Problem-solving skills: As a credit controller, you may be responsible for resolving customer issues. Your problem-solving skills can help you find solutions to customer complaints, address billing errors and find ways to improve customer satisfaction. You may also use your problem-solving skills to find ways to improve your company’s processes and procedures.

Attention to detail: Attention to detail is the ability to notice small changes and make corrections. As a credit controller, you may be responsible for maintaining records and ensuring that all information is accurate. Attention to detail can help you ensure that your records are accurate and up to date. It can also help you notice any discrepancies in the records of your clients.

Credit Controller Work Environment

Credit controllers work in the credit department of a company and are responsible for managing the credit risk of the company’s customers. They work closely with the sales and customer service departments to ensure that the company’s credit policy is adhered to and that customers are paying their invoices on time. Credit controllers typically work regular business hours, but may occasionally have to work overtime to meet deadlines. The work can be stressful, as credit controllers are under pressure to minimize the company’s exposure to bad debt.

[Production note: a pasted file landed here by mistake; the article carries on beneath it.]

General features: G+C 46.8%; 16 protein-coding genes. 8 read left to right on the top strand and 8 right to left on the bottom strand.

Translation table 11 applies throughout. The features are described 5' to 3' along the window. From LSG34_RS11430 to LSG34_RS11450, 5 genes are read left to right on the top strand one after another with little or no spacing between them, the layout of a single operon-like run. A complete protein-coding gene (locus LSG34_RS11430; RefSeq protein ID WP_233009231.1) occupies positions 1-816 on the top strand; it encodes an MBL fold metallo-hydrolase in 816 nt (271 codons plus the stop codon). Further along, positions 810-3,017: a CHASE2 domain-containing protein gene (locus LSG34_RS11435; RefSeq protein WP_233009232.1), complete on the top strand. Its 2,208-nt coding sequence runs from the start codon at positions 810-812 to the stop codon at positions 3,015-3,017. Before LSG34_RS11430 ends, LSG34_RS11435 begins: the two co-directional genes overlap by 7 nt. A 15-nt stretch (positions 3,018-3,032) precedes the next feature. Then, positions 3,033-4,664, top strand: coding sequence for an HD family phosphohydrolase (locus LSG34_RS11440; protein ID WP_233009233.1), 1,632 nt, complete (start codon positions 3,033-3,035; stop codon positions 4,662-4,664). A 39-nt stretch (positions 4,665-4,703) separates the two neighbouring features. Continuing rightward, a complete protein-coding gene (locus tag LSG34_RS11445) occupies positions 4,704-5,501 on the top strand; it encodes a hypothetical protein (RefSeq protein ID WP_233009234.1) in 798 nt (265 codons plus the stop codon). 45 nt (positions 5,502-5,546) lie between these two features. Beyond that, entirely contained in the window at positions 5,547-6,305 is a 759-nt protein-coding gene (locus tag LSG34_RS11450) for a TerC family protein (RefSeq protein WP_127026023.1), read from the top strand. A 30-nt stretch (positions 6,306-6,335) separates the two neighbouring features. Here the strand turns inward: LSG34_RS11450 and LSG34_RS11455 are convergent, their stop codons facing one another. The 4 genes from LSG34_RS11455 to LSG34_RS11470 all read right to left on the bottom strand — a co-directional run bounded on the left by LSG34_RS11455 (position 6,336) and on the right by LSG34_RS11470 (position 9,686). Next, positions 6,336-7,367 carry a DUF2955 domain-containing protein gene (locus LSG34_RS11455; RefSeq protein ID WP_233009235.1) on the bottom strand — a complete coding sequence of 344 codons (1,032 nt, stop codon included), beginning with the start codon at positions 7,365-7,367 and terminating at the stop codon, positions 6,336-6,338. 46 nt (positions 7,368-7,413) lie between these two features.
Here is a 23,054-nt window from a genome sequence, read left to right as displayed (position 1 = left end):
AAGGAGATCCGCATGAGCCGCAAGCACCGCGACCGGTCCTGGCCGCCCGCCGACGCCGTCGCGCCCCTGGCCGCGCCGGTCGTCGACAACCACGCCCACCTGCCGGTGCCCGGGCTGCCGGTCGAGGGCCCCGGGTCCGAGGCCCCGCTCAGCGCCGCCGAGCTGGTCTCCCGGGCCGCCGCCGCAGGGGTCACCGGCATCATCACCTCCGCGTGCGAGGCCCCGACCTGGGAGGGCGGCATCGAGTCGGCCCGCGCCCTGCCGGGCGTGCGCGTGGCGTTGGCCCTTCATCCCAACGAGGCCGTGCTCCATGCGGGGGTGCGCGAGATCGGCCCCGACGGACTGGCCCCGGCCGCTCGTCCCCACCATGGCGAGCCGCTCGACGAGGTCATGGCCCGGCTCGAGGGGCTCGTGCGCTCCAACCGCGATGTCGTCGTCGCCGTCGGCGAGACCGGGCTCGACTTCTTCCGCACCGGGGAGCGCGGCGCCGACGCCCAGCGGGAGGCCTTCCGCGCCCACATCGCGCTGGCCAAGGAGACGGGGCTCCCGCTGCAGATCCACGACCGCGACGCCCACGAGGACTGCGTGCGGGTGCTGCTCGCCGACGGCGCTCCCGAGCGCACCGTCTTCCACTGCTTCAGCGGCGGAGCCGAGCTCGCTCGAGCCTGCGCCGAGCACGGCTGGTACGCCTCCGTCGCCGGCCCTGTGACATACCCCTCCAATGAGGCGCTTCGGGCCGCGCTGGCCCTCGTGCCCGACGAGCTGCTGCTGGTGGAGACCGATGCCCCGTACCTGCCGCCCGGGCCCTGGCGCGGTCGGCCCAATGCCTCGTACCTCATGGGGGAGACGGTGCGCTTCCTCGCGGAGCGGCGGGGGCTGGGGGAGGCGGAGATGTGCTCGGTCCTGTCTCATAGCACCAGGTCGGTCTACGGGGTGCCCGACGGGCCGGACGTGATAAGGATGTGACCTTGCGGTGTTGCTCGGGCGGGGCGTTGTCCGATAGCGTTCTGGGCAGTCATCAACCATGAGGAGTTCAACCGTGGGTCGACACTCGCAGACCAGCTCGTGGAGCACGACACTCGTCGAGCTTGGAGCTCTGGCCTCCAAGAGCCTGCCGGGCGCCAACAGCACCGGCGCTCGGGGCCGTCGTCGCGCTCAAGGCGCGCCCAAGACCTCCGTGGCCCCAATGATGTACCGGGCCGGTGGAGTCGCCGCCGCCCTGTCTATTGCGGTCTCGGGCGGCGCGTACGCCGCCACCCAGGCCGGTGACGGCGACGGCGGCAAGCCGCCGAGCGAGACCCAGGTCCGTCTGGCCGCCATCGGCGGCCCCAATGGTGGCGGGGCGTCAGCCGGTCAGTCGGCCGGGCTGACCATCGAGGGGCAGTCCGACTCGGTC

Credit Controller Trends

Here are three trends influencing how credit controllers work. Credit controllers will need to stay up-to-date on these developments to keep their skills relevant and maintain a competitive advantage in the workplace.